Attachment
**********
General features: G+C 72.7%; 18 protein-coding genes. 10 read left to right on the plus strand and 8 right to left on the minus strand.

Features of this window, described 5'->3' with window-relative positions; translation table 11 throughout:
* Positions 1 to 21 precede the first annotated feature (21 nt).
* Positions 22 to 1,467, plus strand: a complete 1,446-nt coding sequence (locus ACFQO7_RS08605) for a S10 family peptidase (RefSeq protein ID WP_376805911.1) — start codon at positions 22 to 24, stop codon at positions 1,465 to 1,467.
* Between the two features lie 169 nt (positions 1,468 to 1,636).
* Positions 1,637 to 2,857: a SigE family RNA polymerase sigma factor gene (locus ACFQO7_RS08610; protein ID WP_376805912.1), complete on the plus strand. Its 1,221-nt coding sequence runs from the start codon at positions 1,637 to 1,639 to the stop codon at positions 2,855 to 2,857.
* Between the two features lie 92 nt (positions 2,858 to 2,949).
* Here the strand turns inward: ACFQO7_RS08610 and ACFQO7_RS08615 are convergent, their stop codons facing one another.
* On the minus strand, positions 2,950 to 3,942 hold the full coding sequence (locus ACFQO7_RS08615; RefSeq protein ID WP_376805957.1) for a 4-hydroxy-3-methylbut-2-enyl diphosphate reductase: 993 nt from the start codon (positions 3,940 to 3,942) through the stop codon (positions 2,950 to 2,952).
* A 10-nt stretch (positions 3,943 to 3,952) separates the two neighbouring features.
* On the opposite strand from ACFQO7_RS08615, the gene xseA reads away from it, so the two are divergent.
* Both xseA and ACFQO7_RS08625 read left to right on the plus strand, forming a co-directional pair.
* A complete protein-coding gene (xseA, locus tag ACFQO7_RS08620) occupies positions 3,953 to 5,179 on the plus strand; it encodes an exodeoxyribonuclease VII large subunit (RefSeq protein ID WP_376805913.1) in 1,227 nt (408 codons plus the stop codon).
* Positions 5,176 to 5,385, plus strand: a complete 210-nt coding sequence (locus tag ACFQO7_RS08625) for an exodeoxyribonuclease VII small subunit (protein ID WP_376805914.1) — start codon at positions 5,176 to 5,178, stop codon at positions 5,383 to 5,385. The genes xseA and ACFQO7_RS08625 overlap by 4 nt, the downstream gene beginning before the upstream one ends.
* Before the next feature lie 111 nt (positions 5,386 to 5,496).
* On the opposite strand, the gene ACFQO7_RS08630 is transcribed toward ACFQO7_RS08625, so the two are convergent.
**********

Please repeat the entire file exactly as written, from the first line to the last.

General features: G+C 72.7%; 18 protein-coding genes. 10 read left to right on the plus strand and 8 right to left on the minus strand.

Features of this window, described 5'->3' with window-relative positions; translation table 11 throughout:
* Positions 1 to 21 precede the first annotated feature (21 nt).
* Positions 22 to 1,467, plus strand: a complete 1,446-nt coding sequence (locus ACFQO7_RS08605) for a S10 family peptidase (RefSeq protein ID WP_376805911.1) — start codon at positions 22 to 24, stop codon at positions 1,465 to 1,467.
* Between the two features lie 169 nt (positions 1,468 to 1,636).
* Positions 1,637 to 2,857: a SigE family RNA polymerase sigma factor gene (locus ACFQO7_RS08610; protein ID WP_376805912.1), complete on the plus strand. Its 1,221-nt coding sequence runs from the start codon at positions 1,637 to 1,639 to the stop codon at positions 2,855 to 2,857.
* Between the two features lie 92 nt (positions 2,858 to 2,949).
* Here the strand turns inward: ACFQO7_RS08610 and ACFQO7_RS08615 are convergent, their stop codons facing one another.
* On the minus strand, positions 2,950 to 3,942 hold the full coding sequence (locus ACFQO7_RS08615; RefSeq protein ID WP_376805957.1) for a 4-hydroxy-3-methylbut-2-enyl diphosphate reductase: 993 nt from the start codon (positions 3,940 to 3,942) through the stop codon (positions 2,950 to 2,952).
* A 10-nt stretch (positions 3,943 to 3,952) separates the two neighbouring features.
* On the opposite strand from ACFQO7_RS08615, the gene xseA reads away from it, so the two are divergent.
* Both xseA and ACFQO7_RS08625 read left to right on the plus strand, forming a co-directional pair.
* A complete protein-coding gene (xseA, locus tag ACFQO7_RS08620) occupies positions 3,953 to 5,179 on the plus strand; it encodes an exodeoxyribonuclease VII large subunit (RefSeq protein ID WP_376805913.1) in 1,227 nt (408 codons plus the stop codon).
* Positions 5,176 to 5,385, plus strand: a complete 210-nt coding sequence (locus tag ACFQO7_RS08625) for an exodeoxyribonuclease VII small subunit (protein ID WP_376805914.1) — start codon at positions 5,176 to 5,178, stop codon at positions 5,383 to 5,385. The genes xseA and ACFQO7_RS08625 overlap by 4 nt, the downstream gene beginning before the upstream one ends.
* Before the next feature lie 111 nt (positions 5,386 to 5,496).
* On the opposite strand, the gene ACFQO7_RS08630 is transcribed toward ACFQO7_RS08625, so the two are convergent.